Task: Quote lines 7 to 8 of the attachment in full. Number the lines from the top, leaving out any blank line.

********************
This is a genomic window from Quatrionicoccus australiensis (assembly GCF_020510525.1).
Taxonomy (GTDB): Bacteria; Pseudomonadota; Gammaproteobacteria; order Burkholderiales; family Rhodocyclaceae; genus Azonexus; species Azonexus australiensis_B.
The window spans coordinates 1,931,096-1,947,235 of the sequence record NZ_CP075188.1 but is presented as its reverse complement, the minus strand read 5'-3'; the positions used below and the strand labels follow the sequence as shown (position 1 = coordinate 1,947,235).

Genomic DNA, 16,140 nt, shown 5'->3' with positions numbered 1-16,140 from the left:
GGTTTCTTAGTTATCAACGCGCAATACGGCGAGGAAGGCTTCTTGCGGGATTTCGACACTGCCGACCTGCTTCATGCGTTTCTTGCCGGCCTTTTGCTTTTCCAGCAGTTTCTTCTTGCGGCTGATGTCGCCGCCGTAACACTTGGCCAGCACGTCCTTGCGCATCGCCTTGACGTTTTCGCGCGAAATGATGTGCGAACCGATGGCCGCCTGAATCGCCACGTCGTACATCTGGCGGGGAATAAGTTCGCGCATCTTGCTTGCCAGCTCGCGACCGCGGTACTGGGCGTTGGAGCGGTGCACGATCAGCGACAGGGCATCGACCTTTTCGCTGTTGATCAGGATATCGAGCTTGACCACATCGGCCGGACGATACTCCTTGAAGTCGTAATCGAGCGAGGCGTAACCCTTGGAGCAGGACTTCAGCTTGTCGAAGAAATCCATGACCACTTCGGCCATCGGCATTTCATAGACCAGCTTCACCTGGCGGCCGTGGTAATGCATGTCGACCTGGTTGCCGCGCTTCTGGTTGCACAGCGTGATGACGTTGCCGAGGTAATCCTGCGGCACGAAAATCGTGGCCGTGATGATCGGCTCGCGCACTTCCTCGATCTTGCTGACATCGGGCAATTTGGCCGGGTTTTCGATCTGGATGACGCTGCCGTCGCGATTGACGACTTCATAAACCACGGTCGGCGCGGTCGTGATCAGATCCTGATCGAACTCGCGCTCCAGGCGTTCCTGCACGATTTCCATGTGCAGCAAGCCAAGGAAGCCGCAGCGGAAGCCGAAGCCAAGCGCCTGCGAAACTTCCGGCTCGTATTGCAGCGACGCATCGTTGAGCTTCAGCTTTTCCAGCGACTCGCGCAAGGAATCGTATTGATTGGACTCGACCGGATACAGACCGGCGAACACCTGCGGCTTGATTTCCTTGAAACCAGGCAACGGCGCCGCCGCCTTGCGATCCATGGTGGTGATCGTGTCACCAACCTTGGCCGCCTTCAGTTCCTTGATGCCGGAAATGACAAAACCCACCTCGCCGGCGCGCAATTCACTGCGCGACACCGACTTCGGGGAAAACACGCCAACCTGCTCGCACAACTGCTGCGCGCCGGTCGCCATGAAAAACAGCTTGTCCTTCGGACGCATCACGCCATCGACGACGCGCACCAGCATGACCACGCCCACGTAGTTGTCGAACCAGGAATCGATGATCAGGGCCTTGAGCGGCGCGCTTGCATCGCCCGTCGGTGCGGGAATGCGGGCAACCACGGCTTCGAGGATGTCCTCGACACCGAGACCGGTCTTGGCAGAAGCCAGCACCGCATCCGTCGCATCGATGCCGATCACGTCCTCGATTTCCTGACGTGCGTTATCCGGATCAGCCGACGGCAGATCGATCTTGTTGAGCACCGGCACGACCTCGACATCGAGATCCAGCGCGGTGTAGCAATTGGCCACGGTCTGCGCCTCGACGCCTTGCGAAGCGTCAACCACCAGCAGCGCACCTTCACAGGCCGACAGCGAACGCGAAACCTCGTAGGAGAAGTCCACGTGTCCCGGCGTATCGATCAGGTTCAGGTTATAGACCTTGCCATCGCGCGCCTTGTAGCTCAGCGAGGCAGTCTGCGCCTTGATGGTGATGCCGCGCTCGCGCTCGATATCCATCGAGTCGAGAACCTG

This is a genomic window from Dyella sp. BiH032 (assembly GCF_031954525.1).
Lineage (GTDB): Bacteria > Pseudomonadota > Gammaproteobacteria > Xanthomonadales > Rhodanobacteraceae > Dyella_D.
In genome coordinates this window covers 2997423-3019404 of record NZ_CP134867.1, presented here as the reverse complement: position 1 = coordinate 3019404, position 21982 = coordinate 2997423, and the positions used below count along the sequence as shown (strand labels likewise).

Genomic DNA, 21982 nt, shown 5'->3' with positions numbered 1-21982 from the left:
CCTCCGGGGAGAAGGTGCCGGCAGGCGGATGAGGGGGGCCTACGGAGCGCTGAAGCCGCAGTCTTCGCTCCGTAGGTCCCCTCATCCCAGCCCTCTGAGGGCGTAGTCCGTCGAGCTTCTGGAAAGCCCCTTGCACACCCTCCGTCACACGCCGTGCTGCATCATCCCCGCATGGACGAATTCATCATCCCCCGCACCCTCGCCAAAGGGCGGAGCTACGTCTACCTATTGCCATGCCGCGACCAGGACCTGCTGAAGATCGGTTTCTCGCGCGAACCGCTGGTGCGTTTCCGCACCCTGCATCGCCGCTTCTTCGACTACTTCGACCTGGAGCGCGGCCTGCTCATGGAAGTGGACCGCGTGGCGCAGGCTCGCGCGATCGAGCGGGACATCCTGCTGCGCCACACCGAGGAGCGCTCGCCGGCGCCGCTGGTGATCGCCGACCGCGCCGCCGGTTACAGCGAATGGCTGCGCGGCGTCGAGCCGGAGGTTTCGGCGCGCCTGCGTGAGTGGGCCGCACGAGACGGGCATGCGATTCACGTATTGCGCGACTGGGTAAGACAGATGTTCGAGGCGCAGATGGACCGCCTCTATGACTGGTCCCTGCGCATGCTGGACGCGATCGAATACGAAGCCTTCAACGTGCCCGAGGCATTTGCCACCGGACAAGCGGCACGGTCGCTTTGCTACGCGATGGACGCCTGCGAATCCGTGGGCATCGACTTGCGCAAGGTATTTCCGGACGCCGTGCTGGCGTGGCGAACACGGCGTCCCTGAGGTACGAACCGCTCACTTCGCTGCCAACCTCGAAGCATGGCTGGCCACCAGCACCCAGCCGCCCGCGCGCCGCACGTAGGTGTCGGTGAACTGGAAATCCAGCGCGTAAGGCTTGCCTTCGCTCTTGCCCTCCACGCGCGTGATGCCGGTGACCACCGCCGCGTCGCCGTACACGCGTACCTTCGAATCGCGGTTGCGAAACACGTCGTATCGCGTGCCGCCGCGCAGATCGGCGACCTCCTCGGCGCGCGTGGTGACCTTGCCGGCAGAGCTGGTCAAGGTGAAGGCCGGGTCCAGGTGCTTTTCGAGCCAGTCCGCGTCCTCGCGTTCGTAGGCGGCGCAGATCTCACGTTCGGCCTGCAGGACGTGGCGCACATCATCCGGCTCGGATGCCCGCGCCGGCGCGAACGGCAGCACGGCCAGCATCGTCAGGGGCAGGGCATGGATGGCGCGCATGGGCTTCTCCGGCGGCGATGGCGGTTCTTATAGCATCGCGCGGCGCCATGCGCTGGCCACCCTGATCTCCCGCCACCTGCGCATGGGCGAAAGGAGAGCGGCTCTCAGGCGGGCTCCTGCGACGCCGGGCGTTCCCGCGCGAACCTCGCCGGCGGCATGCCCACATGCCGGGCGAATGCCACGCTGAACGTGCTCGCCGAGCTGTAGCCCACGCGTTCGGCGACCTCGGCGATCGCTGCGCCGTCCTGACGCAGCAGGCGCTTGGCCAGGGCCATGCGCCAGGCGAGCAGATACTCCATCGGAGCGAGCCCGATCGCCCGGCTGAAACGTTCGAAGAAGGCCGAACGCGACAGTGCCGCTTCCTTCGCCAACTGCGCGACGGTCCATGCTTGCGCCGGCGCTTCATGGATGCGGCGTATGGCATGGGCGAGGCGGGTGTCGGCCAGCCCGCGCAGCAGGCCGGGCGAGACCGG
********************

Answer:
Lineage (GTDB): Bacteria > Pseudomonadota > Gammaproteobacteria > Xanthomonadales > Rhodanobacteraceae > Dyella_D.
In genome coordinates this window covers 2997423-3019404 of record NZ_CP134867.1, presented here as the reverse complement: position 1 = coordinate 3019404, position 21982 = coordinate 2997423, and the positions used below count along the sequence as shown (strand labels likewise).